Frantz Fanon: Literature and Invention (Research Monographs in French Studies #66) (Hardcover)
Frantz Fanon remains one of the greatest and most influential postcolonial thinkers. If he has been analysed by turns as a political thinker, a philosopher and a psychiatrist, however, he has less often been examined as a reader of literature. Yet his writing is littered with references to literary works, he is often cited by postcolonial literary critics as a reference point, and his own work is a richly textured aesthetic enterprise. Literary texts are woven into his philosophical, political, and psychological analyses, and repeatedly serve as springboards and interlocutors for his own, interdisciplinary reflections on racism, colonialism, and revolution.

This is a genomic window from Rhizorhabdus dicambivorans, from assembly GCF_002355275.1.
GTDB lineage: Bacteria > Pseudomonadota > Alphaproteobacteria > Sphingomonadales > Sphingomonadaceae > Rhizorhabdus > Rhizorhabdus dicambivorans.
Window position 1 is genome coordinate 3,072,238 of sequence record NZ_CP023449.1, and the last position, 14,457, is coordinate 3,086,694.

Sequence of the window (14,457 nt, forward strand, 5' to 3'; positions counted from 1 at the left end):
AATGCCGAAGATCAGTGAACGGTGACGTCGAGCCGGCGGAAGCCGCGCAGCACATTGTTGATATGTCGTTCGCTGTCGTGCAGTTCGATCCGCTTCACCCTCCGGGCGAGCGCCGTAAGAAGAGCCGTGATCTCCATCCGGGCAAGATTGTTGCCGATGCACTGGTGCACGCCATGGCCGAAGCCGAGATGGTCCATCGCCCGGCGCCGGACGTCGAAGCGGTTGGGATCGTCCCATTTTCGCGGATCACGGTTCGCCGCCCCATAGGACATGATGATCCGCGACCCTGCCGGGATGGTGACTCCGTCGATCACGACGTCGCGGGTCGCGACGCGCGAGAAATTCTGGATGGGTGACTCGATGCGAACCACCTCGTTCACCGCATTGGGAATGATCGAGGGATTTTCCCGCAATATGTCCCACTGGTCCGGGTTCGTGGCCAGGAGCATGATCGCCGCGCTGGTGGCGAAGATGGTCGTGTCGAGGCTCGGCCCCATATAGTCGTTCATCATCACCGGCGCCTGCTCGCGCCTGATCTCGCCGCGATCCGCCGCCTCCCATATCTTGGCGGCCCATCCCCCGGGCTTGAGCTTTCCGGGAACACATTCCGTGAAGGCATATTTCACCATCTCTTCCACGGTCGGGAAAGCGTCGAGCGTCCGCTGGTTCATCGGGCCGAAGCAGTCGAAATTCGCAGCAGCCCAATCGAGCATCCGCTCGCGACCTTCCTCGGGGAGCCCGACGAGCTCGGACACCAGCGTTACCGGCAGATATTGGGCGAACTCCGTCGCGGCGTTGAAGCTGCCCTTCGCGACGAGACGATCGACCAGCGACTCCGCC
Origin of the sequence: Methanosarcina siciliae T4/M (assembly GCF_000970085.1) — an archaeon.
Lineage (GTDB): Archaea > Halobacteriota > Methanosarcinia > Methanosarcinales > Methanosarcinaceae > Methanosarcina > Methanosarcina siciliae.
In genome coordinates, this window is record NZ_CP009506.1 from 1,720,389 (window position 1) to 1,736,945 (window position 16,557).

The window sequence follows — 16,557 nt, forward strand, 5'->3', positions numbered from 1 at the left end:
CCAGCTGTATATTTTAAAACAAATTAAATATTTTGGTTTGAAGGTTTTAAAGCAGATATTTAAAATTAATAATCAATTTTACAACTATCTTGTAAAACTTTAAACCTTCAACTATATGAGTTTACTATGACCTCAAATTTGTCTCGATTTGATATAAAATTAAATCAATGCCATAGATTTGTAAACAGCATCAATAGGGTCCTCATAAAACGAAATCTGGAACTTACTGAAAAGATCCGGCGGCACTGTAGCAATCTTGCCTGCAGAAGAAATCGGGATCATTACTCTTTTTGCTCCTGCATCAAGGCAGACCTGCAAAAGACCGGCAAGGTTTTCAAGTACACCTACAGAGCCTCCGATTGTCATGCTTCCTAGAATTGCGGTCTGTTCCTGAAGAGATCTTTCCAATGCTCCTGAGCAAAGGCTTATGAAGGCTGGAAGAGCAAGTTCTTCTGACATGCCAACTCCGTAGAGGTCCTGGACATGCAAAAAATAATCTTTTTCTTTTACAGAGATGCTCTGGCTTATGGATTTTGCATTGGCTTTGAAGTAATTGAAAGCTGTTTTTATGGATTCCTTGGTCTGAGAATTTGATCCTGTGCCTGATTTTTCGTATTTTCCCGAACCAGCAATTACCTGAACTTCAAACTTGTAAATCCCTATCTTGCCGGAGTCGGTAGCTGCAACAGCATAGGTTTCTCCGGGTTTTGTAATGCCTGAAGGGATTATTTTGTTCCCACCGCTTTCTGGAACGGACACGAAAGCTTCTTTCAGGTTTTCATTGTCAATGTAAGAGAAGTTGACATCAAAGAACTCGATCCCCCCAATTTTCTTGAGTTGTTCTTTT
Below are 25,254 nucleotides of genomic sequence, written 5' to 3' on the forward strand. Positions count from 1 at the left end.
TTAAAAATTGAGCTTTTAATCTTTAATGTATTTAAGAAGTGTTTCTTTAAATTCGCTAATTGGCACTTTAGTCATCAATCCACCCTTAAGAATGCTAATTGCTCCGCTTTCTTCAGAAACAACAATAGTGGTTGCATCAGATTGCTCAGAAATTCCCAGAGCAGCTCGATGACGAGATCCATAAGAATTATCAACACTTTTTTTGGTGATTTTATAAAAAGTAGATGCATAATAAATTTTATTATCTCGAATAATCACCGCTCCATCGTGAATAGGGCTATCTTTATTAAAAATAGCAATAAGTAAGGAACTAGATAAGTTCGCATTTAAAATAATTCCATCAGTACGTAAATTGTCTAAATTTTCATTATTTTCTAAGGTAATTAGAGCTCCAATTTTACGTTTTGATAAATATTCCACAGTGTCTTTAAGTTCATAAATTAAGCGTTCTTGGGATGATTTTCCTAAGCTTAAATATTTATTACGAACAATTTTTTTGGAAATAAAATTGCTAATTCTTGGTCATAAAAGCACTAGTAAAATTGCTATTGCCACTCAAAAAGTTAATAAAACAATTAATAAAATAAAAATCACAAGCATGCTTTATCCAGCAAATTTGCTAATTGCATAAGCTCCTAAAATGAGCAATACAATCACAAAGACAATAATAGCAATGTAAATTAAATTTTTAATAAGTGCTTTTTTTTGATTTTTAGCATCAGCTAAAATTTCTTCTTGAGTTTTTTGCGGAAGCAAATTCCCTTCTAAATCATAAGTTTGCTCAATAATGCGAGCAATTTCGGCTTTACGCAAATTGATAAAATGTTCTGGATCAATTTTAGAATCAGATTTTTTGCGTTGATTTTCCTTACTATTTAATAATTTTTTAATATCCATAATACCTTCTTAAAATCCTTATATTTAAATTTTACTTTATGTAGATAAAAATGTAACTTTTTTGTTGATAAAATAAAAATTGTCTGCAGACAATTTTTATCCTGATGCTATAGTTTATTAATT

Hiddleston offers a rigorous analysis of Fanon's engagement with literature, and provides detailed readings of Fanon's often eclectic and wayward readings of literary works in order to uncover both his mixed responses to them and his evolving understanding of literarity. In so doing, she examines his vision for the transformative power of literature and its capacity for a dynamic, revolutionary form of 'invention', while analysing how far this vision is played out in works he read or that complement his thought.
Jane Hiddleston is Professor of Literatures in French, and a Fellow of Exeter College, at the University of Oxford.